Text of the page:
Wednesday, March 25, 2009

Research!America Annual Events

Research!America's Advocacy Awards Dinner surprise dessert
Photo credit: Jen Moran

Yesterday Research!America held a series of annual events including our 2009 National Forum: Science in the Service of the Nation and Advocacy Awards Dinner. This is big news at New Voices for a couple of reasons. First, because the New Voices for Research initiative was officially launched. Hooray!

Secondly, all of the regular New Voices contributors helped organize and attended the events. So, we thought it might be nice to share a little bit about what we've been working on (outside of New Voices) and some of the key moments from yesterday.

FlyGal's scientific perspective on the National Forum:
It was exhilarating to be at the event and hear so many stalwarts of science share their thoughts. The most exciting thing for me was the enthusiasm in the community for science and research. It was refreshing to hear that research should be viewed as an investment rather than as an expense.The consensus was that this is the time to build new partnerships and invest in human capital. I wanted to get up and cheer when Dr. Kington (acting head of NIH) said that we have to send a clear signal to young people that they have a future in science. He said that when a young person gets excited about science, it increases society's investment portfolio. It was so inspiring to hear the leaders of the research community talk about investing in the investigators of tomorrow.

Emily Norton's view as an advocate:
The Advocacy Awards Dinner was a magnificent success. All seven award winners were brilliant, inspiring individuals that have passionately advocated for science and research in unique ways. The energy in the room was electric; it was easy to see that everyone is excited to welcome a new era for science in the United States.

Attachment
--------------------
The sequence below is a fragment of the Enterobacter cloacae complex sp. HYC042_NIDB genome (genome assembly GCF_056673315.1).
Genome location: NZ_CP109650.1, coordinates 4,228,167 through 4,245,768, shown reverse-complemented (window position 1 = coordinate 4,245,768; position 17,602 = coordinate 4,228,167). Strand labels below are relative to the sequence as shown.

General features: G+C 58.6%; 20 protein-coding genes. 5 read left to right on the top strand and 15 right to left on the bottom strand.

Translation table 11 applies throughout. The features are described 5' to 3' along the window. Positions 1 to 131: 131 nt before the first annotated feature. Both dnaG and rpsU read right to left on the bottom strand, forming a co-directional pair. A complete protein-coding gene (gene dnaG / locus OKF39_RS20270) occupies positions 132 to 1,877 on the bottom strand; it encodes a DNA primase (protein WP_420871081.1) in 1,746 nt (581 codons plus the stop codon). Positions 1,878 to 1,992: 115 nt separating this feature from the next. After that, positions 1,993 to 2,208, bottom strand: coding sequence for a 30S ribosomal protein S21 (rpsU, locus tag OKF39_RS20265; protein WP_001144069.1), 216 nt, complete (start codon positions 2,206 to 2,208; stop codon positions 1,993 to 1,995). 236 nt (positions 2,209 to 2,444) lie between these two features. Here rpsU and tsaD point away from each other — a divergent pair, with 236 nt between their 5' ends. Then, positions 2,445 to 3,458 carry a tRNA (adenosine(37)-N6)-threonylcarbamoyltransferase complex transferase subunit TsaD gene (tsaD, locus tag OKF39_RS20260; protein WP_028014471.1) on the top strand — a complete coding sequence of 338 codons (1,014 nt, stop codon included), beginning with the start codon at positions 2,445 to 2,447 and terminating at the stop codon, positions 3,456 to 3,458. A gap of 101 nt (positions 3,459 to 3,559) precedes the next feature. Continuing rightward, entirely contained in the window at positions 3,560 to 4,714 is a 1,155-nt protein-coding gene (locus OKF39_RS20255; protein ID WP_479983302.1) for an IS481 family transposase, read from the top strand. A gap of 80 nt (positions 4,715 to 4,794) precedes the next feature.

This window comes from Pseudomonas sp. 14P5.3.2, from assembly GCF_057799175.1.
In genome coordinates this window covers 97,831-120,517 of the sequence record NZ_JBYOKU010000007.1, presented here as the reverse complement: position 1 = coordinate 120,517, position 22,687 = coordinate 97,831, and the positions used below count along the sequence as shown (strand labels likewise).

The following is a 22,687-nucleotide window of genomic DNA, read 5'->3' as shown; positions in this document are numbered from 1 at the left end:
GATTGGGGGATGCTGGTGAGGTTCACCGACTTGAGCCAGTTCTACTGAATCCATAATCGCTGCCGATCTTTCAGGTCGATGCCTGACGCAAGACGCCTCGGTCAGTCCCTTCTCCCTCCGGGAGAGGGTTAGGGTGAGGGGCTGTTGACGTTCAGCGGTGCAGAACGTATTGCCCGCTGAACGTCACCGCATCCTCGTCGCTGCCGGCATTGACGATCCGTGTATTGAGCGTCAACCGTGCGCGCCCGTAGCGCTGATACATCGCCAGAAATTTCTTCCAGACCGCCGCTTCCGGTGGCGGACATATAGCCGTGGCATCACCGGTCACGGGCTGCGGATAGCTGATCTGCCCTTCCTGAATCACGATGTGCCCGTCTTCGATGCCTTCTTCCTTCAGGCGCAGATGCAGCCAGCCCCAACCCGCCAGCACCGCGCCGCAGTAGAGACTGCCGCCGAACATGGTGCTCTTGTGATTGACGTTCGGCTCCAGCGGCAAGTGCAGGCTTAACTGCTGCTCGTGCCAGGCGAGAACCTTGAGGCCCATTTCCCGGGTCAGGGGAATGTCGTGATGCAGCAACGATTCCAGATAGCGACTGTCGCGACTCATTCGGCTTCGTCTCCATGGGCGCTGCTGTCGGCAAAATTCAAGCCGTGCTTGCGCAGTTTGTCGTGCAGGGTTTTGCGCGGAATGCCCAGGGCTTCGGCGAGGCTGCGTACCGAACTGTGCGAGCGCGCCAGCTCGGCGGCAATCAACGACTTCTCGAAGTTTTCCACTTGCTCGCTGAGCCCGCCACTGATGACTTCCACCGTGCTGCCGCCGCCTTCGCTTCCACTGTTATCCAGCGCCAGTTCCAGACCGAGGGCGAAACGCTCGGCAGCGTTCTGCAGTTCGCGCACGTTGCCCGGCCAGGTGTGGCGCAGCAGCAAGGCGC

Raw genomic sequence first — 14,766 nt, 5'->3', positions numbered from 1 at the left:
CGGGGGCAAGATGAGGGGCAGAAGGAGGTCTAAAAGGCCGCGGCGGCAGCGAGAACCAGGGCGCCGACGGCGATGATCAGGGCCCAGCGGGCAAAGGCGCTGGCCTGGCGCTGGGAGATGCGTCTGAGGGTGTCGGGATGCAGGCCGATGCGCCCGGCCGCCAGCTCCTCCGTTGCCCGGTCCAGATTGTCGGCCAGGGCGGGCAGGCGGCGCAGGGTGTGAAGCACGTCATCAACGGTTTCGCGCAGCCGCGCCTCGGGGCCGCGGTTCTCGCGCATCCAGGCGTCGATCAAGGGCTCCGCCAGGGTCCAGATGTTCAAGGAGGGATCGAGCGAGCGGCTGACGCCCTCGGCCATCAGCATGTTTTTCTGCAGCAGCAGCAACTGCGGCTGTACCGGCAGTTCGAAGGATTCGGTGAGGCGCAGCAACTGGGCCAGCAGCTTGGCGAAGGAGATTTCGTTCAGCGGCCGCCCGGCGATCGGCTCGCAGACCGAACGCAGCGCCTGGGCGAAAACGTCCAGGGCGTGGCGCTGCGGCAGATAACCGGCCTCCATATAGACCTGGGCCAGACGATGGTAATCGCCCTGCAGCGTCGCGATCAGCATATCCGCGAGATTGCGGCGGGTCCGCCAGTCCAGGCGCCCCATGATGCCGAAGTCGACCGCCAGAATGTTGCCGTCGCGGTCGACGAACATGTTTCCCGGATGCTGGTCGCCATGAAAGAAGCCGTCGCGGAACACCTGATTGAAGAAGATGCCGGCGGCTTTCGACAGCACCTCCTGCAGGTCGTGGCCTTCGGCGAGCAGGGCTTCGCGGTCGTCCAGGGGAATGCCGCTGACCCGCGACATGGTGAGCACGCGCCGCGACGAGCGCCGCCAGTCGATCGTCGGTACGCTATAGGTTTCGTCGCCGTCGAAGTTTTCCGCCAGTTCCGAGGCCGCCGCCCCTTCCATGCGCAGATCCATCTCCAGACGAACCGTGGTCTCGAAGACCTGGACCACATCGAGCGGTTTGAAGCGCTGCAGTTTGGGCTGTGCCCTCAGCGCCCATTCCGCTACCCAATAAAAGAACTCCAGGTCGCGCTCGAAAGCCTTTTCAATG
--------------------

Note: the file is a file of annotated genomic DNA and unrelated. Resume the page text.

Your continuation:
Dr. C. Everett Coop, former U.S. Surgeon General, was presented with the Raymond and Beverly Sackler Award for Sustained National Leadership for his longstanding dedication to health advocacy. He had a strong presence on the stage as he said “No brick of this hospital was placed, no care of a patient was planned… without the knowledge…that the problem has to go through the crucible of research. We will never attain the potential in this country until we recognize that without research it just doesn’t work.”

Heather's take from behind the scenes:
Being part of planning for huge events like this can be overwhelming and time consuming. But, like most things that take a lot of upfront effort, the end result is so much more satisfying. It also helps you remember what a team effort event planning can be. Being the point of contact for heads of government agencies and multi-national corporations can be a heady position, but nothing would run without the people responsible for coordinating nametags or media outreach.

We had a last minute panelist substitution and at least five members of the staff rallied to prepare for the new panelist - not to mention his willingness to step up and serve on a panel with 10 minutes notice! It would not have been possible without good team dynamics and strong relationships built beforehand.

We'll keep giving you tips on planning events (like we did here and here), but my take-away from yesterday's whirlwind was definitely that nothing makes event planning easier than solid upfront organization and a magnificent team of people supporting the effort.

For more coverage of the National Forum and Advocacy Awards, check out:

1 comment:

  1. Beatriz A. SantillanMarch 30, 2009 at 7:11 PM

    It was a beautiful event full of distinguished scientists and public servants. I was glad that we had the opportunity to mingle with such diverse yet like-minded people. Kudos for the wonderful event.